Friday, December 31, 2010

Lit up

•Christmas Eve 12/24/10 The Rev. Este Gardner Cantor
• Isaiah 65:17-25 Psalm 98 •
• 2 Thessalonians 3:6-13 •
• Luke 21:5-19

The people who have walked in darkness have seen a great light. Those who lived in a land of deep darkness — on them light has shined… For a child has been born to us, a son given to us.

Every Christmas Eve, in every year, I feel the dawning of a wonderful sort of season of innocence, a kind of enchantment not usually celebrated in our society. Fifty years ago CS Lewis said that he felt the deepest need of humanity was for a “re-enchantment” of the species. He certainly did his best to create that, with his wonderful tales of the miraculous.

On my vacation I stayed with friends who have a remarkable 7 year old child. She was making her list up for Santa, in whom she firmly believes, as she also believes in God. But even she has figured out a scientifically sound reason for believing in Santa: “I have a hypothesis about this” she said. Every year she places the cookies and milk in front of the fire place Christmas Eve and every year they are gone in the morning. She reasoned that since her mother never stays awake past 9:00 and her father is lactose intolerant, it just had to be Santa. She has a sunny and grateful attitude that helped support my own seasonal optimism. As I say in the back of the car with her she said, “Its really lucky that I have you back here to talk to. My parents are always sitting together in front and I have nobody here. But then, I am lucky in so many ways.” Back home she wanted to show me every stuffed animal she has, wanted to do summersaults for me, show me how to knit, introduce me to her dog, all her toys, and she said a beautiful grace at supper. She reminded me that Jesus said we have to become like little children before we can enter the kingdom of heaven. She reminded me of what C.S. Lewis insisted was desperately needed fifty years ago, and it seems to me to still be needed today: what he called the “re-enchantment” of our species.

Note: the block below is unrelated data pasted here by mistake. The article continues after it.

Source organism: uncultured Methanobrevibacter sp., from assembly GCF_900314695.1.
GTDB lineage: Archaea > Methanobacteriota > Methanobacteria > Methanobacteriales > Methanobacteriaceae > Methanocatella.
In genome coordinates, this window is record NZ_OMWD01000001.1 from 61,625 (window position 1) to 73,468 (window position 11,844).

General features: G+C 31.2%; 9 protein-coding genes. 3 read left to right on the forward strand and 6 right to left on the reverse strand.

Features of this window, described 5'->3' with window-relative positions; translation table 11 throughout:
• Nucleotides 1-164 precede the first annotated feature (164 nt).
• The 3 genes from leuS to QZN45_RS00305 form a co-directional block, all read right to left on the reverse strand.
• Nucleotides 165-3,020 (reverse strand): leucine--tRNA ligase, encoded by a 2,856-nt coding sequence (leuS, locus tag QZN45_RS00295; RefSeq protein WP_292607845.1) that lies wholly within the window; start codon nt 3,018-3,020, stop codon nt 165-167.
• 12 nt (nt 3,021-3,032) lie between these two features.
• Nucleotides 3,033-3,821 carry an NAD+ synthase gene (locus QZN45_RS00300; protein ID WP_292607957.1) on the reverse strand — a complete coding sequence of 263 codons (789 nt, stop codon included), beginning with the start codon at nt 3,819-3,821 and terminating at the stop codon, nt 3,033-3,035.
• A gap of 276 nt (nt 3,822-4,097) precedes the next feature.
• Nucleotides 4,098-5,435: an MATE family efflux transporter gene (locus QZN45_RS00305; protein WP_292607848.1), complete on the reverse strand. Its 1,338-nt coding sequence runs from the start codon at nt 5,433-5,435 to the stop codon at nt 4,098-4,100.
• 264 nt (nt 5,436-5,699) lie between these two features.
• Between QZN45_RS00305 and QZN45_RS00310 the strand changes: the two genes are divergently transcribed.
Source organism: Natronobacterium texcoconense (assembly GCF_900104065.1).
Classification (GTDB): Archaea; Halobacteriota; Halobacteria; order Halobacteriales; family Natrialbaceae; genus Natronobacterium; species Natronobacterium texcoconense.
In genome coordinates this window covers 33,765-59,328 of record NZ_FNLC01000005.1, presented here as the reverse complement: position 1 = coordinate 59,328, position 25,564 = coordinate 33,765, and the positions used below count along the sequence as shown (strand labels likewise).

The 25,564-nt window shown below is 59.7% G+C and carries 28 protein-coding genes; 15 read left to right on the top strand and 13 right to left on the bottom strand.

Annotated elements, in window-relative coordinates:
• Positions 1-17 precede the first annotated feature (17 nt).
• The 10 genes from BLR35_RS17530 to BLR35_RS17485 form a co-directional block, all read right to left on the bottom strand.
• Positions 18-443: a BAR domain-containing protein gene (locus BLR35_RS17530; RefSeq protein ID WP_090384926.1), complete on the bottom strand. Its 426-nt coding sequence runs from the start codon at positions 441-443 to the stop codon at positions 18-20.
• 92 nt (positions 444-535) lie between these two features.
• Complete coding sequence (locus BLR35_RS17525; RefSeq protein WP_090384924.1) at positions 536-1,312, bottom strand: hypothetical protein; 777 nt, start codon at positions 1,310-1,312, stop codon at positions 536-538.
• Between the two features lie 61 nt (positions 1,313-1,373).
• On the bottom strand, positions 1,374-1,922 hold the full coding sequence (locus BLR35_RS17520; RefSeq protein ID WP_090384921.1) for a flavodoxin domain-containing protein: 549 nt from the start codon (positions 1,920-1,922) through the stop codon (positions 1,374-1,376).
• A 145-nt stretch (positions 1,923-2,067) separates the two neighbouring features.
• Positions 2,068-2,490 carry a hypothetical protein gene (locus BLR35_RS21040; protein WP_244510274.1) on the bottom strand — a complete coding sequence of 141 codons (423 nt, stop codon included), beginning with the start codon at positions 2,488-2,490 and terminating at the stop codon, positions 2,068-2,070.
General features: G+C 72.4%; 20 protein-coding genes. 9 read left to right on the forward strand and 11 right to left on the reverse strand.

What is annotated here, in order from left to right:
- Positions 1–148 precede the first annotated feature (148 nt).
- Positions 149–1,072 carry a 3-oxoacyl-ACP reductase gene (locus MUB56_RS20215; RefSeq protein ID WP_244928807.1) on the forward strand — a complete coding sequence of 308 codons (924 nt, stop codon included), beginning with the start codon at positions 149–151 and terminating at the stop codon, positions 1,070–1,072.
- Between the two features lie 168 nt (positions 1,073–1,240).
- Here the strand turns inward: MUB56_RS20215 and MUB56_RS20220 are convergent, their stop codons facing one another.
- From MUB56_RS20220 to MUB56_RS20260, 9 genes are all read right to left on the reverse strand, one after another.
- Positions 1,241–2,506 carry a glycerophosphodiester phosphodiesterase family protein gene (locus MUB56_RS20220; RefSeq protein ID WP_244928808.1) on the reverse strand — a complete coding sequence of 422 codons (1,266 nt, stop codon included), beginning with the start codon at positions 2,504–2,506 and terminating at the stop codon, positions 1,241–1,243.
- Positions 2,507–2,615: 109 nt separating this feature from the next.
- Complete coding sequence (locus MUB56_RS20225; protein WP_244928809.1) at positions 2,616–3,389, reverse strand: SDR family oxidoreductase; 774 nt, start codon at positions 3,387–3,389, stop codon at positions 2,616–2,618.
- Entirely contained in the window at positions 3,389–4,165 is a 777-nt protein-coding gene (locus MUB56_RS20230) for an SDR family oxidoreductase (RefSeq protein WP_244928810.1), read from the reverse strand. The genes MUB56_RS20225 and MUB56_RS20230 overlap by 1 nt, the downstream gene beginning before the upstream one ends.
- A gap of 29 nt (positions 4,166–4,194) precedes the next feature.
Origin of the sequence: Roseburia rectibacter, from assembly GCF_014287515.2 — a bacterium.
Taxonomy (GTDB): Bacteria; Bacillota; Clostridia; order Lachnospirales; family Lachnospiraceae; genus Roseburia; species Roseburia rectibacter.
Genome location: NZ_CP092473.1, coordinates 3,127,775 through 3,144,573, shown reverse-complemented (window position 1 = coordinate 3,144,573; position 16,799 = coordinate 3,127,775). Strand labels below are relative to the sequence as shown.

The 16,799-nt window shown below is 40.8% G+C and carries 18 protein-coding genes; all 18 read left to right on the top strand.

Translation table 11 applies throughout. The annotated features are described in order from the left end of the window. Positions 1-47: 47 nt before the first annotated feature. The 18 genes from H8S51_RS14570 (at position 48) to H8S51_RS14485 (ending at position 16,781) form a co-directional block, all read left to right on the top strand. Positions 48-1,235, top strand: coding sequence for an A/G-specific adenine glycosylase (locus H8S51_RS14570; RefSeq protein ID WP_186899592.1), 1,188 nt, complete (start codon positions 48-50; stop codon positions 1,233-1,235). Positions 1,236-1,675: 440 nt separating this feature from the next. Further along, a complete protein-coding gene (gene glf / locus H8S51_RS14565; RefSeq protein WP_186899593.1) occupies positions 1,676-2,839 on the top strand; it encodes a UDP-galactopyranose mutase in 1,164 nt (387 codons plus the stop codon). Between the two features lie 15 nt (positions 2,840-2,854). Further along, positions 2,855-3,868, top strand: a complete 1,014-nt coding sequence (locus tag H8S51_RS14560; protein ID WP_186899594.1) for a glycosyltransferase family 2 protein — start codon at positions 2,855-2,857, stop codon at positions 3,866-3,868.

Traveling from Maryland to Washington DC we went from the innocence of that child to the innocence of an old friend of mine who had completely and uncompromisingly kept his pacifist hippie ideals. He had started the Washington Free Press, the Washington Free Clinic, the Washington Free School. He was always working for peace and justice. Since I had seen him, he and his girlfriend of 35 years had adopted 20 foster children. Theirs was not an entirely peaceful kingdom, but they certainly did their best, and their was not a drop of cynicism in the proceedings.

When I think of the innocence of children at Christmas time, I remember the eight Christmases during which I rehearsed children for the annual Christmas pageant at All Souls Church. Every year, a child from 6 to 8 years old would play the part of the angel Gabriel. And every year, the angel would look earnestly into the eyes of the child playing Mary, and say
"And behold, you will conceive in your womb and bear a son”

And I would look into their earnest and innocent eyes and realize that they had absolutely no idea exactly what that meant. They had only a child’s instinct for the miraculous, and no special knowledge of the incarnation.